Before the induction of AF, baseline electrophysiological and contractile properties of both atria were measured. In 3 consecutive protocols, the effects of 5 minutes, 3 hours, and 5 days of AF were studied. After spontaneous cardioversion of 5 minutes of AF, the atria were paced at 400-ms cycle length, and the atrial effective refractory period (AERP) and atrial contractility were monitored for 30 minutes. After 3 hours of AF, atrial contractility and AERP were monitored during the subsequent 48 hours. During the 5-day protocol, the maintenance of AF was interrupted after 6, 12, and 24 hours as well as after 2, 3, 4, and 5 days of AF. During the first 30 minutes after termination of AF, atrial contractile function and AERP were studied at different pacing rates. After 5 days of AF, the recovery of atrial contractility was studied for 5 days. To study the mechanism of the AF-induced atrial contractile dysfunction, the positive inotropic effect of the L-type Ca2+-channel agonist BayY5959 was tested (1 mg/kg IV over a period of 10 minutes). This dosage produced a maximal prolongation of AERP (data not shown). The transient hypercontractility induced by a short train of rapid pacing has been demonstrated to reflect the Ca2+-reuptake and storage function of the sarcoplasmic reticulum.9 Thus, we also studied the positive inotropic effect of 20 seconds of rapid atrial pacing.
Electrophysiological and Contractile Measurements
The AERP was measured during unipolar pacing at 4 sites (upper and lower right and left atrial free walls) by interpolating single premature stimuli at 4 times threshold. The longest coupling interval that did not result in propagated atrial response was taken to be the AERP.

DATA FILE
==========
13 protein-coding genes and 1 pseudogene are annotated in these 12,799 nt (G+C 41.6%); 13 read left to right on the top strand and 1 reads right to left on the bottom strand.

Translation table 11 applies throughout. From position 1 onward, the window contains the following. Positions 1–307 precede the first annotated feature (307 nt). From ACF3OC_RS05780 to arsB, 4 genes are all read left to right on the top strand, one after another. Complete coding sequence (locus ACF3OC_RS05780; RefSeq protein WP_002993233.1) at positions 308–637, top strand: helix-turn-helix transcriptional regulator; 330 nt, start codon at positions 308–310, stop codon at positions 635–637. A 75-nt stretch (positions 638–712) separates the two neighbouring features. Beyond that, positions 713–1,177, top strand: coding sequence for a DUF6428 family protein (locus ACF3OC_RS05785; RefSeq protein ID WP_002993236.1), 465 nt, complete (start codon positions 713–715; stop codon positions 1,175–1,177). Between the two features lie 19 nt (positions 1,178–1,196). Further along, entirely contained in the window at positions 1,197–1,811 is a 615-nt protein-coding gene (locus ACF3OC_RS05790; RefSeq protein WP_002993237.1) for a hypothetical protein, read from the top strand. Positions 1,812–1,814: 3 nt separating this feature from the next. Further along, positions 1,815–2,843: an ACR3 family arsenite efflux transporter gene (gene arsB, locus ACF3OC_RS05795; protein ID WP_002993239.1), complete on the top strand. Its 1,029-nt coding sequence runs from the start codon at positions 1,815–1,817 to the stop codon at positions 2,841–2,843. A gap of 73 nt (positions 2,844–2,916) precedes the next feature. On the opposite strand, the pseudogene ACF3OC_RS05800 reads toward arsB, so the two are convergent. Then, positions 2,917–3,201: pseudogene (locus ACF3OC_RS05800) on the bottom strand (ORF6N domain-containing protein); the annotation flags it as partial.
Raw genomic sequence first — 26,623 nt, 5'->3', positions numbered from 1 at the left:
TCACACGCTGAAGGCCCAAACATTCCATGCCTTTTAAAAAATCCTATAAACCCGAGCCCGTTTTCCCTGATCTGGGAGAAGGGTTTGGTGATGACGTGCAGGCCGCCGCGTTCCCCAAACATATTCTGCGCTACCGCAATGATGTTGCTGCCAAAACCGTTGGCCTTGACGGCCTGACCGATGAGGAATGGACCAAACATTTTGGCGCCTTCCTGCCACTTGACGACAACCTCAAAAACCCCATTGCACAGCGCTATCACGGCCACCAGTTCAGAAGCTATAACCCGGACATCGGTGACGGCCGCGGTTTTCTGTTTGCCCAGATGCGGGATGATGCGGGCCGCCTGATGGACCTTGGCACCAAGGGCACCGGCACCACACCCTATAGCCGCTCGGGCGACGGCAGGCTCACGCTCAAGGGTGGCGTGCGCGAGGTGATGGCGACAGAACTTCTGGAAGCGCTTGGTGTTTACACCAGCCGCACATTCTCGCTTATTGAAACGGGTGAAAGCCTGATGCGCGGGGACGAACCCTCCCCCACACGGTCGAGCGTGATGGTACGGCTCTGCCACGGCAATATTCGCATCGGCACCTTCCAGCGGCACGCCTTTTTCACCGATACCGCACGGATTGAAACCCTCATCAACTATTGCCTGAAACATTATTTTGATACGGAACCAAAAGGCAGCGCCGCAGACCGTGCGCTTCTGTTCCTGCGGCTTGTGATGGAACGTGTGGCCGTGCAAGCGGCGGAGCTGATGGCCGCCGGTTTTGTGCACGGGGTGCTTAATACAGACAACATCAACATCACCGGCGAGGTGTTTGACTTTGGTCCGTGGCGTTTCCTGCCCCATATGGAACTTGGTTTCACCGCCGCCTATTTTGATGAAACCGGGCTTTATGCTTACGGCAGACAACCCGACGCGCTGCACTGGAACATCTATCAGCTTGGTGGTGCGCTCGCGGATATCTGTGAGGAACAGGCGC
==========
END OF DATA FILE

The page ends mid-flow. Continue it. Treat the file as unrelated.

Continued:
Atrial contractility was assessed during SR and during atrial pacing at the upper right atrial wall at a cycle length of 250, 300, 350, 400, and 450 ms. The distance between the pair of piezoelectric crystals on the right and left atria was measured with a commercially available sonomicrometer system (Sonometrics) and was taken as the atrial mediolateral diameter. In the right atrium, we also measured the atrial systolic pressure amplitude (ΔP) and the maximal pressure rise velocity (ΔP/dtmax) of the a wave. The atrial systolic shortening amplitude (ΔD) was defined as the difference between the atrial diameter at the onset of the a wave (D0) and the minimal atrial diameter (Figure 2).4 The ratio ΔD/D0 was taken as fractional shortening. Right atrial pressure diameter loops were obtained by plotting right atrial pressure against its mediolateral diameter. These surrogate “pressure-volume (PV) loops” are the result of both right atrial and ventricular contraction. The atrial part of the PV loop (a loop) starts at the onset of the a wave and ends when the same atrial diameter is reached again (Figure 2). The area enclosed by this part of the atrial PV loop was taken as the atrial work index (AWI).
Data are expressed as mean±SD. Time constants are given with 95% CIs. Statistical significance was determined with the unpaired Student’s t test or by 1-way ANOVA for comparison of multiple groups. Recovery of contractile function was analyzed by nonlinear least-squares regression of the data to a 1- or 2-phase exponential association curve. A value of P<0.05 was considered statistically significant.
Atrial Contraction Cycle
Figure 2 (top left) shows the changes in right atrial diameter and pressure during an atrial contraction cycle in SR. Shortly after the atrial depolarization, the atrial pressure increases (a wave) and the diameter declines (atrial ejection). The onset of the ventricular contraction is marked by the closure of the tricuspid valve (c wave). During ventricular systole, blood accumulates in the atria, and atrial pressure and diameter increase (v wave). During early ventricular diastole, the atria empty passively into the ventricles, causing a decline in atrial pressure and diameter. Thus, the atrial PV loop (top right) consists of 2 parts. The a loop represents atrial contraction. The v loop reflects passive filling and emptying of the atria during contraction and early relaxation of the ventricle.